So, what should we know about The Square
For 25 years this was the spot where Philip Howard reigned supreme - he earned two Michelin stars for the restaurant during his tenure. Last year the restaurant was sold to Marlon Abela (owner of Umu and The Greenhouse).
Howard is now at Elystan Street and The Square was closed in the summer for a major do-over to coincide with the arrival of new head chef Clément Leroy. Leroy spent 10 years working at Guy Savoy’s three Michelin-starred Paris restaurant and was most recently at Auberge du Jeu de Paume in Chantilly. He's joined in the kitchen by his wife and head pastry chef Aya Tamura.
So how different is it?
Well, to be honest, we hadn't been before. But in Abela's words to Restaurant Magazine "it's a new restaurant, we kept the name because of its heritage."
Ah, so VERY different.
Yes, looking at before and after shots, it looks a lot more modern now - there's also a lot of art and sculpture from Abela's own collection.
The space is split into a section of mini booths for two along the window, moving on to larger tables in the main space of the dining room. There's counter dining in the large bar as you enter the restaurant and also a private dining room that can seat 18.
Where should we meet friends for a drink first?
The Coach & Horses on Bruton Street is about 30 seconds from the front door. But our recommendation would be the nearby Guinea Grill on Bruton Place for one of their barrel-aged negronis.
What's the food like?
Think modern fine dining - so luxe ingredients but a much lighter touch - a marriage of French and Japanese influences, pretty much matching the chefs in the kitchen.
There are set menus and tasting menus, but the four course a la carte is what they want to focus on, so that's what we ordered from. Starters and desserts are the strongest points, we feel, with a lot of extra touches on the side. The main courses needing just a little more oomph (and a teeny bit more volume).
Of what we ate, our favourite dishes were:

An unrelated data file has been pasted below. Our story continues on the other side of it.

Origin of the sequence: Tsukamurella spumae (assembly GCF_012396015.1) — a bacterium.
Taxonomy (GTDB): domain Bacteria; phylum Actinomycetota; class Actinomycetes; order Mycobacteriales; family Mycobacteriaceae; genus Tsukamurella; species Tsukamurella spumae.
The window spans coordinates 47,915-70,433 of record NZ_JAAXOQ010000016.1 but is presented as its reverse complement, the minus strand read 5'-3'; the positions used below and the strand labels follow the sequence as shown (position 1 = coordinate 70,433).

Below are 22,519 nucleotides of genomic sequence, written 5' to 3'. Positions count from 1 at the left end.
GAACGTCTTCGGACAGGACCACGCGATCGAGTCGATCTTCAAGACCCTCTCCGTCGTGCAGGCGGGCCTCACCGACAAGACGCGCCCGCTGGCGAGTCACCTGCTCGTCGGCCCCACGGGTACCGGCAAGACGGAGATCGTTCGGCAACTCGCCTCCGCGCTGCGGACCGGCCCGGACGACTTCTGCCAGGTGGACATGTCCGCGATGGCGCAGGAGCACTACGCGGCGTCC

- The crisp violet artichoke - beautifully cooked and presented, and paired with parmesan ice cream.
- The pan-fried foie gras - a large slab of the good stuff, served up with apple, mango and ginger
- The sweet white potato confit. Although the trinket box is highly Instagrammable, this beautiful dish is the one to aim for. One of those so odd it actually works dishes.
Following dessert was one of our favourite moments of the meal. When it's time for coffee, along with some excellent mini-choux you're presented with a large slab of dark, salted chocolate and a heavy silver hammer, which you use to shatter the chocolate. It's a neat touch and it helps that the chocolate itself was excellent.
And to drink?
We didn't really put the wine list through much of test, I'm afraid - sticking to just one wine. But if you do want to give it a good going over you could do your bank balance some serious injury.
As befits its Mayfair location prices are punchy. The cheapest bottle we could find was a Muscadet at £30 although if you look carefully there are a few in the £30-40 bracket. But equally, you could really make headway a banking bonus with wines like a 2005 Romanee Conti at £9250 or a 1990 Echezeaux Grand Cru from Henri Jayer at £14k.
There's no denying that the new-look The Square is an impressive place. By all accounts, they've given it a total overhaul of the space and we do think it's a good mix of the fine dining of old in a much more modern setting. The food does have high points in starters and desserts and should, with a little finesse over time, carry that through the entire meal. But we'd like some more of that chocolate now. And the hammer.
Hot Dinners were invited to The Square. Prices are correct at the time of writing.
More about The Square
Where is it? 6-10 Bruton St, Mayfair, London W1J 6PU
How to book: Book online or call 0207 495 7100